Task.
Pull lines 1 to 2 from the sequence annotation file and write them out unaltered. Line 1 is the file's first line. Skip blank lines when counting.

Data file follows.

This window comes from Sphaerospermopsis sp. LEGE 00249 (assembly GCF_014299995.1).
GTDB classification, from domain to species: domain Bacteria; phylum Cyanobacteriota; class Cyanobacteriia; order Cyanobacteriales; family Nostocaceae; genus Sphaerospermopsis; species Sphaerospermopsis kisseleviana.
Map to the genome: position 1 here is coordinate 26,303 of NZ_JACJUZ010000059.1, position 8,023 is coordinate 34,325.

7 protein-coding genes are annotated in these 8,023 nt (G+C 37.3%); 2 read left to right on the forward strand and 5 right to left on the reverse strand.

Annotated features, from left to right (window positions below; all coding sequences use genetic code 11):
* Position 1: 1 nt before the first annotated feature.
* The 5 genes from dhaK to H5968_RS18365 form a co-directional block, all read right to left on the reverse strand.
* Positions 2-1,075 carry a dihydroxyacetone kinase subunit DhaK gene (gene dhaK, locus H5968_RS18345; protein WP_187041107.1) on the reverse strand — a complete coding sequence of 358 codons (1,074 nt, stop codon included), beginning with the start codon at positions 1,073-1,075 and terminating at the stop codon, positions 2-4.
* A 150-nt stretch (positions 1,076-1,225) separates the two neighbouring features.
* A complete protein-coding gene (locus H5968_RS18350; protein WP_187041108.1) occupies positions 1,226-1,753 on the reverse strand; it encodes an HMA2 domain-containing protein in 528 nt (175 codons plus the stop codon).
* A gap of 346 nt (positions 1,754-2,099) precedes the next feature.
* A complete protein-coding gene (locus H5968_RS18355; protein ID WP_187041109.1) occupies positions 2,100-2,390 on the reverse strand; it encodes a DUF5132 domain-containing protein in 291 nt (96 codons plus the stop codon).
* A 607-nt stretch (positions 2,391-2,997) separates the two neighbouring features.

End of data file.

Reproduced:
This window comes from Sphaerospermopsis sp. LEGE 00249 (assembly GCF_014299995.1).
GTDB classification, from domain to species: domain Bacteria; phylum Cyanobacteriota; class Cyanobacteriia; order Cyanobacteriales; family Nostocaceae; genus Sphaerospermopsis; species Sphaerospermopsis kisseleviana.